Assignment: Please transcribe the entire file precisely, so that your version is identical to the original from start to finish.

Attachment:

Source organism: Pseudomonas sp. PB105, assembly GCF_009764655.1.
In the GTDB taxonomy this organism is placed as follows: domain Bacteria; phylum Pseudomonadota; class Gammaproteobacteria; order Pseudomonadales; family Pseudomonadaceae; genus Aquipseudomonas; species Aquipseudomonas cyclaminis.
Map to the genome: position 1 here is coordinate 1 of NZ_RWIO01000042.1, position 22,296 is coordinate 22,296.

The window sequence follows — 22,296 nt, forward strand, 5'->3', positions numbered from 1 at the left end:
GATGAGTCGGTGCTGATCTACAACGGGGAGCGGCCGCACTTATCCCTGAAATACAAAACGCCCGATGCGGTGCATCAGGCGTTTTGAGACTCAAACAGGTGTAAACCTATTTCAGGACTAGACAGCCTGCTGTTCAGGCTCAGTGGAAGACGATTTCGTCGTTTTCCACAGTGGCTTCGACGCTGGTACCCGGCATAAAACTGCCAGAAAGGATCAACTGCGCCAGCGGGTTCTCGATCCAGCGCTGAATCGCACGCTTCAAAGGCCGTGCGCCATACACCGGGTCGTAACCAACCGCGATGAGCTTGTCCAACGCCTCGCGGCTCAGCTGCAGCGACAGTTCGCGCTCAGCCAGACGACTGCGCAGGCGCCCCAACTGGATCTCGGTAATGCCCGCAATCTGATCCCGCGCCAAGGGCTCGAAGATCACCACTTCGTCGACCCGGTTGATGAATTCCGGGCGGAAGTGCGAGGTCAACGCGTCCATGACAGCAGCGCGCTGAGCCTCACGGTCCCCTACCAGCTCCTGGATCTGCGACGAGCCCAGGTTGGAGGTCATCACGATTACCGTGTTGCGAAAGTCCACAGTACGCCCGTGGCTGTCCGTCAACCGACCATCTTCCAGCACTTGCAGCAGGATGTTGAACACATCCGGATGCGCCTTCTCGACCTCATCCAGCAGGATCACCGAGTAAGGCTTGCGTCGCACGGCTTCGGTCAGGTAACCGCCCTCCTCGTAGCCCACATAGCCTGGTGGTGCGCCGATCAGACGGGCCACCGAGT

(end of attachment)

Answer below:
Source organism: Pseudomonas sp. PB105, assembly GCF_009764655.1.
In the GTDB taxonomy this organism is placed as follows: domain Bacteria; phylum Pseudomonadota; class Gammaproteobacteria; order Pseudomonadales; family Pseudomonadaceae; genus Aquipseudomonas; species Aquipseudomonas cyclaminis.
Map to the genome: position 1 here is coordinate 1 of NZ_RWIO01000042.1, position 22,296 is coordinate 22,296.

The window sequence follows — 22,296 nt, forward strand, 5'->3', positions numbered from 1 at the left end:
GATGAGTCGGTGCTGATCTACAACGGGGAGCGGCCGCACTTATCCCTGAAATACAAAACGCCCGATGCGGTGCATCAGGCGTTTTGAGACTCAAACAGGTGTAAACCTATTTCAGGACTAGACAGCCTGCTGTTCAGGCTCAGTGGAAGACGATTTCGTCGTTTTCCACAGTGGCTTCGACGCTGGTACCCGGCATAAAACTGCCAGAAAGGATCAACTGCGCCAGCGGGTTCTCGATCCAGCGCTGAATCGCACGCTTCAAAGGCCGTGCGCCATACACCGGGTCGTAACCAACCGCGATGAGCTTGTCCAACGCCTCGCGGCTCAGCTGCAGCGACAGTTCGCGCTCAGCCAGACGACTGCGCAGGCGCCCCAACTGGATCTCGGTAATGCCCGCAATCTGATCCCGCGCCAAGGGCTCGAAGATCACCACTTCGTCGACCCGGTTGATGAATTCCGGGCGGAAGTGCGAGGTCAACGCGTCCATGACAGCAGCGCGCTGAGCCTCACGGTCCCCTACCAGCTCCTGGATCTGCGACGAGCCCAGGTTGGAGGTCATCACGATTACCGTGTTGCGAAAGTCCACAGTACGCCCGTGGCTGTCCGTCAACCGACCATCTTCCAGCACTTGCAGCAGGATGTTGAACACATCCGGATGCGCCTTCTCGACCTCATCCAGCAGGATCACCGAGTAAGGCTTGCGTCGCACGGCTTCGGTCAGGTAACCGCCCTCCTCGTAGCCCACATAGCCTGGTGGTGCGCCGATCAGACGGGCCACCGAGT